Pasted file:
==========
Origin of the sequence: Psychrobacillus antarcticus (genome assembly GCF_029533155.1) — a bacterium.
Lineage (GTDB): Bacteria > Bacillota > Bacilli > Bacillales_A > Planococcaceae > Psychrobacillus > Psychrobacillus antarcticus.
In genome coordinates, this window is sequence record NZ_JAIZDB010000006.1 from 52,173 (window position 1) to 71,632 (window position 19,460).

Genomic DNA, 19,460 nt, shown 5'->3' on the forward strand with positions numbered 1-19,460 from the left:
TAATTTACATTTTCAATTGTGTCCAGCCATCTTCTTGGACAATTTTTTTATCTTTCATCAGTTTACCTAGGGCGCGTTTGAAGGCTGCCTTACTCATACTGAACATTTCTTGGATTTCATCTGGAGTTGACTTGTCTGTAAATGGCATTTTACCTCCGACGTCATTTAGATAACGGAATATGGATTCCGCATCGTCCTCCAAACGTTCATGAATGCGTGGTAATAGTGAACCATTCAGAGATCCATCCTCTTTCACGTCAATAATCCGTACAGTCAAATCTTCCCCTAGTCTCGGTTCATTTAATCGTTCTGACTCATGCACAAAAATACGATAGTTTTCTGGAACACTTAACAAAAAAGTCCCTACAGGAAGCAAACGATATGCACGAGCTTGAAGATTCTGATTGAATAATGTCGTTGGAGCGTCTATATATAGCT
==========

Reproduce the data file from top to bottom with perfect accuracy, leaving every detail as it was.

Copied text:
Origin of the sequence: Psychrobacillus antarcticus (genome assembly GCF_029533155.1) — a bacterium.
Lineage (GTDB): Bacteria > Bacillota > Bacilli > Bacillales_A > Planococcaceae > Psychrobacillus > Psychrobacillus antarcticus.
In genome coordinates, this window is sequence record NZ_JAIZDB010000006.1 from 52,173 (window position 1) to 71,632 (window position 19,460).

Genomic DNA, 19,460 nt, shown 5'->3' on the forward strand with positions numbered 1-19,460 from the left:
TAATTTACATTTTCAATTGTGTCCAGCCATCTTCTTGGACAATTTTTTTATCTTTCATCAGTTTACCTAGGGCGCGTTTGAAGGCTGCCTTACTCATACTGAACATTTCTTGGATTTCATCTGGAGTTGACTTGTCTGTAAATGGCATTTTACCTCCGACGTCATTTAGATAACGGAATATGGATTCCGCATCGTCCTCCAAACGTTCATGAATGCGTGGTAATAGTGAACCATTCAGAGATCCATCCTCTTTCACGTCAATAATCCGTACAGTCAAATCTTCCCCTAGTCTCGGTTCATTTAATCGTTCTGACTCATGCACAAAAATACGATAGTTTTCTGGAACACTTAACAAAAAAGTCCCTACAGGAAGCAAACGATATGCACGAGCTTGAAGATTCTGATTGAATAATGTCGTTGGAGCGTCTATATATAGCT